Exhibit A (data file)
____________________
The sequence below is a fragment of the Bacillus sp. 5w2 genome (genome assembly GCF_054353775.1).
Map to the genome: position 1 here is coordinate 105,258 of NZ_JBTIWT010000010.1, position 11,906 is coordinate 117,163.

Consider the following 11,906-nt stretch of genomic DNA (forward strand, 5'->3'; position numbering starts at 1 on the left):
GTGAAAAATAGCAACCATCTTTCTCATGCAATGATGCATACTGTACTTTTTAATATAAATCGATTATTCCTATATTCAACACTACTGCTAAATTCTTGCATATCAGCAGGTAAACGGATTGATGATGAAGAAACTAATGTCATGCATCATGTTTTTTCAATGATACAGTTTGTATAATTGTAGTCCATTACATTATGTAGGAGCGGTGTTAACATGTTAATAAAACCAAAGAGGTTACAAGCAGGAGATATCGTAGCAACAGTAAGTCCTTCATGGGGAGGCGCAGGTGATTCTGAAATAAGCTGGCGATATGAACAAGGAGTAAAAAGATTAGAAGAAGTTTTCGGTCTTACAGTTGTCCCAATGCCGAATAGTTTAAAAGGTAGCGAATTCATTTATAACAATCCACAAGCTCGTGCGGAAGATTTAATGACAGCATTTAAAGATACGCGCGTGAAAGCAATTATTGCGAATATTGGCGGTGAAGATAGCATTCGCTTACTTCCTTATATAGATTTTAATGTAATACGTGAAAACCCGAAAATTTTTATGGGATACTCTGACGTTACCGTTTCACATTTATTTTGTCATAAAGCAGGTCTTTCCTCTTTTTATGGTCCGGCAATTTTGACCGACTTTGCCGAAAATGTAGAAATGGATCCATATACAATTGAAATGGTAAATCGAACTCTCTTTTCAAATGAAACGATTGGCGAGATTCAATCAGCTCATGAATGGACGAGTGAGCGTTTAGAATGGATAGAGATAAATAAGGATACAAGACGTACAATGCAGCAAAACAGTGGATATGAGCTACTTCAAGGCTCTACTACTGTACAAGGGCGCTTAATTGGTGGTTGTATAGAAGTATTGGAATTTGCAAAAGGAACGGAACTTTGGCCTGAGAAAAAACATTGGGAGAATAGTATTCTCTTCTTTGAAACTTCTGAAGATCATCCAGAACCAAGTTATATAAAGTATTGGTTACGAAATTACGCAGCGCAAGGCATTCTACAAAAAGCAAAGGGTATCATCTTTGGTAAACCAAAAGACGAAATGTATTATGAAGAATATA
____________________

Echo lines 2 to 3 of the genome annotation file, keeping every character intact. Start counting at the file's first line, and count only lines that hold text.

Map to the genome: position 1 here is coordinate 105,258 of NZ_JBTIWT010000010.1, position 11,906 is coordinate 117,163.

Consider the following 11,906-nt stretch of genomic DNA (forward strand, 5'->3'; position numbering starts at 1 on the left):